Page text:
• Waste management – The automated vacuum collection (AVAC) system that is used at the Magic Kingdom to transport trash through pneumatic tubes runs through the utilidors.
  • Computers & electrical systems – The control rooms for the computer systems that run and monitor the Park are housed in the utilidors.
  • Deliveries & storage – When items like merchandise or food (or other necessities) are brought to the Magic Kingdom, they are delivered to – and stored in – the utilidors. That’s why you’ll never see a UPS truck on Main Street!
  • Kitchens – The kitchens for the Magic Kingdom’s restaurants are located underneath them, in the utilidors. So hopefully the only rat you’ll ever find down there is Remy!
  • Employee services – For Cast Members, the Magic Kingdom is a workplace, and thus it requires the sorts of things a modern office complex would have. These can be found in the utilidors, with facilities ranging from restrooms and locker rooms to administrative offices and even a Cast Member hair salon, “Kingdom Kutters!” The utilidors also formerly housed costuming for the Magic Kingdom, but this was moved to a larger facility in 2005.
Disney Cast Members

Credit: SFGATE

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How do the utilidors work?

You might wonder just how something as tremendous as this system of utilidors could exist in what is, essentially, the basement of the Magic Kingdom. What amazing feat of engineering did Walt Disney pull off to build a basement on what was originally swampland?

Well, the truth is that the utilidors aren’t the basement; the Park is just on the second floor!

As historian Richard E. Foglesong explains in Married to the Mouse: Walt Disney World and Orlando, an in-depth history of the political and technical wrangling that went into building Disney World,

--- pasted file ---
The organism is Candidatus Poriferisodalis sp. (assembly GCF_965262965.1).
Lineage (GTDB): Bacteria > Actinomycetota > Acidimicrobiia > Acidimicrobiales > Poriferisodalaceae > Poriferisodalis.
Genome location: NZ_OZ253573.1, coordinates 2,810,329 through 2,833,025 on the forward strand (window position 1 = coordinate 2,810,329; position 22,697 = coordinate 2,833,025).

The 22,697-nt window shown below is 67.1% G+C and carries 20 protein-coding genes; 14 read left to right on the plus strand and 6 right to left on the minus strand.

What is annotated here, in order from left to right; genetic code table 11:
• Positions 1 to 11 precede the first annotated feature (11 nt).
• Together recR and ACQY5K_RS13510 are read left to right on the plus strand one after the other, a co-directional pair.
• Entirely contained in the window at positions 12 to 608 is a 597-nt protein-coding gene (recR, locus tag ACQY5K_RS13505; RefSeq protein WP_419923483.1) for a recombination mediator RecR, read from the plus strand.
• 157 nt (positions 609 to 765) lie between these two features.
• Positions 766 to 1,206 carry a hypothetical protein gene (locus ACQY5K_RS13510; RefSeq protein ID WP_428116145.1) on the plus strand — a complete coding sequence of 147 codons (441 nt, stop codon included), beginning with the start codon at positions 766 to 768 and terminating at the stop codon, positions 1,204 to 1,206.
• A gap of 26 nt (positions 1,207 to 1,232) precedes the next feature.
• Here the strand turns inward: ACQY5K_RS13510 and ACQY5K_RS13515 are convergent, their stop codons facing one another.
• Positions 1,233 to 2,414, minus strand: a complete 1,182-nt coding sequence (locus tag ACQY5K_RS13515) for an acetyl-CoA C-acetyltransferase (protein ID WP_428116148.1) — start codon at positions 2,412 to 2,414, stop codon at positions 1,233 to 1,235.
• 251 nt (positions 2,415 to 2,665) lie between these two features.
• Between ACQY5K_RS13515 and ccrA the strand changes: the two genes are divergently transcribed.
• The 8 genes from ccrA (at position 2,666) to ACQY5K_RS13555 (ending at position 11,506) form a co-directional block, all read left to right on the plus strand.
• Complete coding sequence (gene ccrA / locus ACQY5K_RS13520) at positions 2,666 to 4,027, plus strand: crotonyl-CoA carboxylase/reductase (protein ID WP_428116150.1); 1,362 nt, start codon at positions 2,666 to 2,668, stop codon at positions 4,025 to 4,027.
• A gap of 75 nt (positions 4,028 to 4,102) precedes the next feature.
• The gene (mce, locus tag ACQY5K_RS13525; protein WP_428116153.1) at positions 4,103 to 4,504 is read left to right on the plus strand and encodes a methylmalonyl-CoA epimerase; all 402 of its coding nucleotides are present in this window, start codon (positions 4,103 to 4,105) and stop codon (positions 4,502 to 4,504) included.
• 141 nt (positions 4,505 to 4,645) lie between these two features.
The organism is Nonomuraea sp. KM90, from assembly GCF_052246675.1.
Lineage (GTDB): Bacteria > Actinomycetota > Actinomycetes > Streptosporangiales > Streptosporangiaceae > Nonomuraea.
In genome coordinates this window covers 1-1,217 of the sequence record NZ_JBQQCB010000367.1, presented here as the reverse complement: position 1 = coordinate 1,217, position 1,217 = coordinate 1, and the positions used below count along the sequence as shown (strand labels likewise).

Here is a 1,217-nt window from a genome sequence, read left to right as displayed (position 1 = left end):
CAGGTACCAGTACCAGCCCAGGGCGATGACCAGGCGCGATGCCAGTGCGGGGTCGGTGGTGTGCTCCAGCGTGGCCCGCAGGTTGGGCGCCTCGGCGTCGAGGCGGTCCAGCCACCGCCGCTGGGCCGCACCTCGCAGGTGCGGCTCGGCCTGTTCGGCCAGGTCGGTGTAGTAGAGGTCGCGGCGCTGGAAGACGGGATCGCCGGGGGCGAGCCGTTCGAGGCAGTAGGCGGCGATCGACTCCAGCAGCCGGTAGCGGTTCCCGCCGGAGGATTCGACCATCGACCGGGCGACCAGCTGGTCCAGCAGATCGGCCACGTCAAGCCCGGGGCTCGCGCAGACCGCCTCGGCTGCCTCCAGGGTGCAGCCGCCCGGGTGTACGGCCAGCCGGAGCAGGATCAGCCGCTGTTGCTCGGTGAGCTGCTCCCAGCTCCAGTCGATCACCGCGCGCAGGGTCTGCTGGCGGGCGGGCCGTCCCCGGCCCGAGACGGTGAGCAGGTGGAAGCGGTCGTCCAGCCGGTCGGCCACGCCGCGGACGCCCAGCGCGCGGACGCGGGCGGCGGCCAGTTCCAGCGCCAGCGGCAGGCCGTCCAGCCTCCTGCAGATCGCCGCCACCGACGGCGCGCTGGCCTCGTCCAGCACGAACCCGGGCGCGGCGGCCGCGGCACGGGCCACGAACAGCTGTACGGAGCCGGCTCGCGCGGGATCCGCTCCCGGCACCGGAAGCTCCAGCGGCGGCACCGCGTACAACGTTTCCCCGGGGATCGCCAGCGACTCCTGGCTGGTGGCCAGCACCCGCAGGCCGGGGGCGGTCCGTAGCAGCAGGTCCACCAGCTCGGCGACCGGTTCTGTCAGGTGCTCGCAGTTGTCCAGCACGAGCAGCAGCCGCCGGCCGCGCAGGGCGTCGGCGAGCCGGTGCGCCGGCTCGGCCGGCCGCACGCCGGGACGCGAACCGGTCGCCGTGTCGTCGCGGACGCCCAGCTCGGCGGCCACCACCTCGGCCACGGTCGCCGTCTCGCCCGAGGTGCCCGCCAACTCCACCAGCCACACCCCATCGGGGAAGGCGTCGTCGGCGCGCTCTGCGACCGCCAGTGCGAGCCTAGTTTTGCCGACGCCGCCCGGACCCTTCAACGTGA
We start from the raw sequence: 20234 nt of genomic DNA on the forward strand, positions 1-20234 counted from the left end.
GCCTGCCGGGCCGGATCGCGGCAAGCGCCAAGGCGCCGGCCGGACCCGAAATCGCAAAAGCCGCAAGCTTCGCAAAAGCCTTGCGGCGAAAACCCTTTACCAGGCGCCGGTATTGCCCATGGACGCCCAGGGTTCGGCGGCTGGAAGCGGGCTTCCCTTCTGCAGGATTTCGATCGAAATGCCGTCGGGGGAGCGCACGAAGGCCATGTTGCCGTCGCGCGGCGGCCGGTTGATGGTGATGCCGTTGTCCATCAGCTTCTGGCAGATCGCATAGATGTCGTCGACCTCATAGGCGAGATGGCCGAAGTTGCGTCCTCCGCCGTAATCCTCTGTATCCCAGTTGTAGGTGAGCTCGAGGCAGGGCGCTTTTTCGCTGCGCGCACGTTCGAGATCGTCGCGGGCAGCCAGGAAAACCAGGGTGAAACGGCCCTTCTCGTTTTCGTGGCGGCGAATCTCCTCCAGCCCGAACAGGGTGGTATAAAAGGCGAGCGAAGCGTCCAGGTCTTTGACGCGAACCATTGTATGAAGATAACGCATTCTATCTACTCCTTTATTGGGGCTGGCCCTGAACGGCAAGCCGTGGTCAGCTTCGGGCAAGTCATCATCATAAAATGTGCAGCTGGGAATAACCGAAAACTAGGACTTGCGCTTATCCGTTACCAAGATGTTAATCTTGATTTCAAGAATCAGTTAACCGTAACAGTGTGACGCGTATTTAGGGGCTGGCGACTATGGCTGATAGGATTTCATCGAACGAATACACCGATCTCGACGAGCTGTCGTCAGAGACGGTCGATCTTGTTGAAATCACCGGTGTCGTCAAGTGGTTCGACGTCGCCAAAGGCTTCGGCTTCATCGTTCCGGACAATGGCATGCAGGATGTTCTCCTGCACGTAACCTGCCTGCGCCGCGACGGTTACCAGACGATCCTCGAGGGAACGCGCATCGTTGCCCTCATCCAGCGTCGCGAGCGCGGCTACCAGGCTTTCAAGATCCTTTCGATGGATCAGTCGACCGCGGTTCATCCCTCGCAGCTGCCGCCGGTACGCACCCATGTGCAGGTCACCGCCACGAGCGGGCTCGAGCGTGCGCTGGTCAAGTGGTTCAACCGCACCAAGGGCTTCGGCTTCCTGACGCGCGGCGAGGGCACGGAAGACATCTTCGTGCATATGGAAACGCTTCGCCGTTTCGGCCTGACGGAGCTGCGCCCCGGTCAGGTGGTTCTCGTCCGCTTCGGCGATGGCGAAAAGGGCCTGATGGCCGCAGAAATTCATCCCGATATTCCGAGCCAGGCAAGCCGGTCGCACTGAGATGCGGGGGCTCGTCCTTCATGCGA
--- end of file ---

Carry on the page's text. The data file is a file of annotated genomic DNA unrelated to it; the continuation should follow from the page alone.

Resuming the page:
Because so much of the property was wet, the park was built on a raised slab that was crisscrossed with tunnels that carried power and water lines and other utilities. The utilidors also let costumed characters like Goofy and Mickey Mouse access their work locations without being seen with their “heads off,” a Disney no-no.

The Magic Kingdom utilidors, then, are actually the ground level of the Park, with the attractions, shops, and restaurants on the second floor directly above those tunnels (which is still a pretty impressive feat of engineering in its own right)!

enchantment-disney

Credit: Disney

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This just goes to show the amount of hard work, forethought, and innovation that the Walt Disney Company and the Imagineers put into the creation and development of Walt Disney World’s Magic Kingdom. In order to create a “kingdom” that runs smoothly, provides both efficiency and ease for Cast Members, and prevents any break in the immersive and themed elements for Guests, an entire theme park was built on the second floor of a tremendous tract of swampland, above a giant utility corridor system!

The next time you’re walking down Main Street U.S.A., think about all the work that’s going on beneath your feet so that you can feel inspired to look up and wish upon a star.

About Andrew Friedenthal